Four of the five naked-eye planets line up in the western evening sky at nightfall as the month begins, but two of them quickly drop from view. Only Saturn and Jupiter will be around by January’s end. In the meantime, bold, beautiful Orion takes center stage in the early evening sky, with Sirius, the night sky’s leading light, not far away.
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In the Sky This Month
January 28: The Spirograph
The Spirograph Nebula is in Lepus, the hare, which bounds below the feet of Orion, in the southern sky on winter evenings. It is a colorful bubble of gas and dust sculpted by a dying star. It resembles the geometric shapes produced by the old children’s toy.
January 29: Auriga
Auriga, the charioteer, rides high across winter’s evening skies. To find it, look for its brightest star, Capella, which stands high overhead in mid-evening. Capella is one of the brightest stars in the night sky and shines pale yellow.
January 30: M33
Look high in the west this evening. If your eyes are sharp and your sky is clear and dark, you might see M33, the Triangulum Galaxy. It’s three million light-years away — perhaps the most-distant object visible to the unaided eye.
January 31: Pi-Lover’s Delight
Skywatchers came up with some great names for the stars in the body and belt of Orion: Betelgeuse, Bellatrix, and others. When it came to his shield, though, the imagination failed. Six stars in a row are called Pi Orionis, with the stars numbered from top to bottom.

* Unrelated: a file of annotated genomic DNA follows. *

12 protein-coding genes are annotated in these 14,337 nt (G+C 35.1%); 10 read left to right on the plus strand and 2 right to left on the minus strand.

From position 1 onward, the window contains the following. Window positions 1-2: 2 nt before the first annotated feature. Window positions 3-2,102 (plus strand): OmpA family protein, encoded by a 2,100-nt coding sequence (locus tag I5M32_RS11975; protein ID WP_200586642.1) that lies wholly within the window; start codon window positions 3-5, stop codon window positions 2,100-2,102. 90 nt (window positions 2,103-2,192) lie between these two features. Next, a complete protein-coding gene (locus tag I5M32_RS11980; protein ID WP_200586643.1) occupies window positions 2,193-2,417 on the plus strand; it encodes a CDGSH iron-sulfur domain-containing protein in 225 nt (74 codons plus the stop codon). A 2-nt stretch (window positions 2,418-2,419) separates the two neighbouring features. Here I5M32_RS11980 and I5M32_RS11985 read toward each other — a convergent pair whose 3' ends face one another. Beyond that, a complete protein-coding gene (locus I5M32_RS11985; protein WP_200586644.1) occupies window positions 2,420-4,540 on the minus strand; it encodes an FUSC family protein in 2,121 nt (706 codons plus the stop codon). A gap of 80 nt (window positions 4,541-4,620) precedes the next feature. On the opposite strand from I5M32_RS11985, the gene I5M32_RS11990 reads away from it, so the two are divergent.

February 1: February
February, the shortest month of the year, is named for the Roman god of purification. The original Roman calendar consisted of 10 months, beginning with March. January and February were later added to the end of the year.
February 2: Moon and Jupiter
The planet Jupiter is in great view early this evening. It’s close to the upper right of the crescent Moon as the sky begins to darken and looks like a bright star. Jupiter and the Moon set a couple of hours after sunset.
February 3: Brightest Stars
Sirius, the brightest star in the night sky, scoots low across the south on winter nights. So does a past “brightest star,” which also is in Canis Major, the big dog. Adhara held the title about 4.7 million years. Today, it is the dog’s second-brightest star.
New January 2, 12:33 pm
First January 9, 12:11 pm
Full January 17, 5:48 pm
Last January 25, 7:42 am
New January 31, 11:46 pm
Times are U.S. Central Time.
Perigee January 1, 30
Apogee January 14
The full Moon of January is known as the Old Moon, Moon After Yule, or Wolf Moon.